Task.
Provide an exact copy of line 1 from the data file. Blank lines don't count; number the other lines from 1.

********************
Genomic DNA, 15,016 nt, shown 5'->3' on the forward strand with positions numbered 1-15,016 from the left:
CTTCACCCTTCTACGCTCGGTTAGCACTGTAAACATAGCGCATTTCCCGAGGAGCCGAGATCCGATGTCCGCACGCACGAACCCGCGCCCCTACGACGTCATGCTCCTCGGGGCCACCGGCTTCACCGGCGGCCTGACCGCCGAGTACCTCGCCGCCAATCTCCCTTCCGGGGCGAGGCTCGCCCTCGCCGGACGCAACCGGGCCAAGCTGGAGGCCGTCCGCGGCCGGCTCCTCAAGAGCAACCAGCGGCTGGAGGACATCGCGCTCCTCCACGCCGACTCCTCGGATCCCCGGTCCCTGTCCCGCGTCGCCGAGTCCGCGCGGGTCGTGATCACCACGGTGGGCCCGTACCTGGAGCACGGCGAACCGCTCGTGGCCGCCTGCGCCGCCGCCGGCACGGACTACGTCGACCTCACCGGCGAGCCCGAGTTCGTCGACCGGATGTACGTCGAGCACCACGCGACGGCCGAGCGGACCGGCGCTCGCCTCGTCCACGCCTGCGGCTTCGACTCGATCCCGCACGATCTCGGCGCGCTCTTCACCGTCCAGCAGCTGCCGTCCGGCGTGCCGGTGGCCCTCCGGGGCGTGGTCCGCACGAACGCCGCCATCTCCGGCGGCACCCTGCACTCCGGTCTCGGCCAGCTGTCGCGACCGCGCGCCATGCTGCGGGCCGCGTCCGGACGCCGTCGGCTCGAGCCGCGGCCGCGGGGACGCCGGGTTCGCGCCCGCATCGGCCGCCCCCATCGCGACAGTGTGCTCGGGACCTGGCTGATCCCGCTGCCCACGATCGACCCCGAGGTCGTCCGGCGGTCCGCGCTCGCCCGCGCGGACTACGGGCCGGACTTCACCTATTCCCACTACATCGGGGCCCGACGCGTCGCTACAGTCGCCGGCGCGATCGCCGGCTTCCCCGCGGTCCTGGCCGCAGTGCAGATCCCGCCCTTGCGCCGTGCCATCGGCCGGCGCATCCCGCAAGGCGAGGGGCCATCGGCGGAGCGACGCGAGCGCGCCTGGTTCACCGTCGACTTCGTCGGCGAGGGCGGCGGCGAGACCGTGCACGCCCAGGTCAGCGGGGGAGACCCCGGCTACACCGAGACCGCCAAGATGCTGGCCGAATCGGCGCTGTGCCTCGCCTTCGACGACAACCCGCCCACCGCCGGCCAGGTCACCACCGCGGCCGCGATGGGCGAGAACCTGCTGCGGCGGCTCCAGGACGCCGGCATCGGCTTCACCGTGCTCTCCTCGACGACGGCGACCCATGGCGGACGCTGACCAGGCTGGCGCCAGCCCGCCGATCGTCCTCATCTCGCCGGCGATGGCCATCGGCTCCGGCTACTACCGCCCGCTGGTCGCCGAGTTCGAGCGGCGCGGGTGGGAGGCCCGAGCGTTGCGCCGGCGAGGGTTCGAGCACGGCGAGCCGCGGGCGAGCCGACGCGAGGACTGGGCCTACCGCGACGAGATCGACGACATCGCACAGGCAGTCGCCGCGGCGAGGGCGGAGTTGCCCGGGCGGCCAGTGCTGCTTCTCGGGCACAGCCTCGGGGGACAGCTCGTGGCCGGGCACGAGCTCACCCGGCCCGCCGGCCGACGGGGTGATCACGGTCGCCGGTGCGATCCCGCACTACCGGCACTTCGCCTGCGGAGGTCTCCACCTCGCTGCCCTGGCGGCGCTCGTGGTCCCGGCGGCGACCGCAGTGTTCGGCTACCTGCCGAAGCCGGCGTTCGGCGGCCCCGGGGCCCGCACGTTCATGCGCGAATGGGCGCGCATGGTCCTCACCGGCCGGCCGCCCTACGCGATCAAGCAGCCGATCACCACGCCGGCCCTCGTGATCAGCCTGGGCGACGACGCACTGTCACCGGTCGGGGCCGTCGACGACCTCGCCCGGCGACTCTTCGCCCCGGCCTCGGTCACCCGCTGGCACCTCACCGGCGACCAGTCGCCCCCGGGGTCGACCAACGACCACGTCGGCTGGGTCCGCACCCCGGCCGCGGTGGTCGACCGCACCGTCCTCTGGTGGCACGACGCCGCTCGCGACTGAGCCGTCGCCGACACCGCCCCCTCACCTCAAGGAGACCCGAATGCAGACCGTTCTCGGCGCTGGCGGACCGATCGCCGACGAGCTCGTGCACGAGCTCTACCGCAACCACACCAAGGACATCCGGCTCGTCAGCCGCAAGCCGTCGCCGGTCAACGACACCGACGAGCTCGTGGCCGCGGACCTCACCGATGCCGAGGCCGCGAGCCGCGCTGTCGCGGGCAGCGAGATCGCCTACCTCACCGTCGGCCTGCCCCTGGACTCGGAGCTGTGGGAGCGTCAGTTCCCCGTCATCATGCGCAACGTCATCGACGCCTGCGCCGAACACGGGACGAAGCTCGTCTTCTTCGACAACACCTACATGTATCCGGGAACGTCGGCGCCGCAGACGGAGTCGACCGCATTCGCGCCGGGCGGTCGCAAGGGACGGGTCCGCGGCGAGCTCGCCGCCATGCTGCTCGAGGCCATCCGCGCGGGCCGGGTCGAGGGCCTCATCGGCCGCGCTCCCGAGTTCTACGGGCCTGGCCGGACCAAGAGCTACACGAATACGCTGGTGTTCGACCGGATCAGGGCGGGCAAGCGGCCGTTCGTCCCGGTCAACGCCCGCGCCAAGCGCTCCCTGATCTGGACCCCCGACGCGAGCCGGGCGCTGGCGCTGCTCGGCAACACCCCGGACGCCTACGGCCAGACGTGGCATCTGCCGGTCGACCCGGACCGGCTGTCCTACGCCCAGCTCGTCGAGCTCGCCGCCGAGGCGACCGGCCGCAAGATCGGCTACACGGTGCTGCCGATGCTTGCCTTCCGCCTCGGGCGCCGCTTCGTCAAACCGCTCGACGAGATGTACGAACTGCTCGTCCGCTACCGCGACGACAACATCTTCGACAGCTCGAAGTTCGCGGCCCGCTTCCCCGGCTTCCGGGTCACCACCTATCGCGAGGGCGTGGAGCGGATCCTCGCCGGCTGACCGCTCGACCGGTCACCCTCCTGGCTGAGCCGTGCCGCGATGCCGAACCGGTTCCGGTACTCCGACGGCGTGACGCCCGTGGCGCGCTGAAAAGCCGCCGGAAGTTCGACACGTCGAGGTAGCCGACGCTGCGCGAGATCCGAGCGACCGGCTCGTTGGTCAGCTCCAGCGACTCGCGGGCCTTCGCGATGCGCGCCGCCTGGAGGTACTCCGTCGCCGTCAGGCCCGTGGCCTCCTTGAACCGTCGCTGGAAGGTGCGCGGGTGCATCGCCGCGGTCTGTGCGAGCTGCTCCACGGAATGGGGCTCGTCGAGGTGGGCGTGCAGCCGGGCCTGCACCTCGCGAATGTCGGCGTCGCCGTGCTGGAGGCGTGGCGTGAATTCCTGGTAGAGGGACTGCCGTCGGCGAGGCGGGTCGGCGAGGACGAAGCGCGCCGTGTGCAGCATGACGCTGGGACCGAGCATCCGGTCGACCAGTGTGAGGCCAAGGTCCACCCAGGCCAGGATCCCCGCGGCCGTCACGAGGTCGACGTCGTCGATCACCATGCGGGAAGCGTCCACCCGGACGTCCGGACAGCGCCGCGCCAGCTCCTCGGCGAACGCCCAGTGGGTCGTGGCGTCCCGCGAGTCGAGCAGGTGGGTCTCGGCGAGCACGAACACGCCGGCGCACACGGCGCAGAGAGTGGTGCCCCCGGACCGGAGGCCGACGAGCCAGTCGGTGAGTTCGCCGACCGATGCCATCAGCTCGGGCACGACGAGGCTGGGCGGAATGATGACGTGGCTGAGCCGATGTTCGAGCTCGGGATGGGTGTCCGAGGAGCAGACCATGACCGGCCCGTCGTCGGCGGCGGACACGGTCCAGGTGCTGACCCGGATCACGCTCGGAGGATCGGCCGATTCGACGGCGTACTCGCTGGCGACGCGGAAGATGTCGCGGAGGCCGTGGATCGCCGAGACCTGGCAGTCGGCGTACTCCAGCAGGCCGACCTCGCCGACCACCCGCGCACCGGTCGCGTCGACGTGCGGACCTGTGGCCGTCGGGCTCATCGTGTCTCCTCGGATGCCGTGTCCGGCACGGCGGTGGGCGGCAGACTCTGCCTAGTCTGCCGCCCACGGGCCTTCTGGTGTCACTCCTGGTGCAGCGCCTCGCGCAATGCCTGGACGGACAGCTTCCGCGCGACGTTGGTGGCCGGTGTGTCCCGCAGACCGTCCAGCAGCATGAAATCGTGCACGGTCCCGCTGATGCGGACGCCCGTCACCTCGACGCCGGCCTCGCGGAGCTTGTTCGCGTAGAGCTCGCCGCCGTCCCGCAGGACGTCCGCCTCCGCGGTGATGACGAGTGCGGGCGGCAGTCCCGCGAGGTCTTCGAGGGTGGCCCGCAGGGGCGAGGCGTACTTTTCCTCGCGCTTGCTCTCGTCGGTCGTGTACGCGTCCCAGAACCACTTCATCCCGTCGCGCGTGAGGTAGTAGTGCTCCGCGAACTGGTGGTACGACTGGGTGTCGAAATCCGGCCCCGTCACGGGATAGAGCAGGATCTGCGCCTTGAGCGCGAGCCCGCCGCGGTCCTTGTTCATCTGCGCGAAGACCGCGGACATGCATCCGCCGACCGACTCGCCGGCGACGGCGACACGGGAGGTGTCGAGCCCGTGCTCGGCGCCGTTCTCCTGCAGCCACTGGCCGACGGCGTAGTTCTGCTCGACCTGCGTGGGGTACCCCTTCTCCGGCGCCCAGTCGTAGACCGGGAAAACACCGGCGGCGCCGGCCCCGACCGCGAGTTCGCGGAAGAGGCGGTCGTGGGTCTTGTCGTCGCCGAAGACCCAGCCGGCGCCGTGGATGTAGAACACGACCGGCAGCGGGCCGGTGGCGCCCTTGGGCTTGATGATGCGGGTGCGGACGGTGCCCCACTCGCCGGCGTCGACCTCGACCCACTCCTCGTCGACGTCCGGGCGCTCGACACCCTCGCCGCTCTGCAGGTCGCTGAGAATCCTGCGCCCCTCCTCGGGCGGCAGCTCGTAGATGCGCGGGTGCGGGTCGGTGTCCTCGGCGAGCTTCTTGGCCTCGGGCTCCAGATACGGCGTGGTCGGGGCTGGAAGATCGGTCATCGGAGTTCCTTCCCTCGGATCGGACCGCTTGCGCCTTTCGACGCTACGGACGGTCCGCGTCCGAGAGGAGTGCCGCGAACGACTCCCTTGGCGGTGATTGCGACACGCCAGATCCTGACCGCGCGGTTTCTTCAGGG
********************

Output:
Genomic DNA, 15,016 nt, shown 5'->3' on the forward strand with positions numbered 1-15,016 from the left: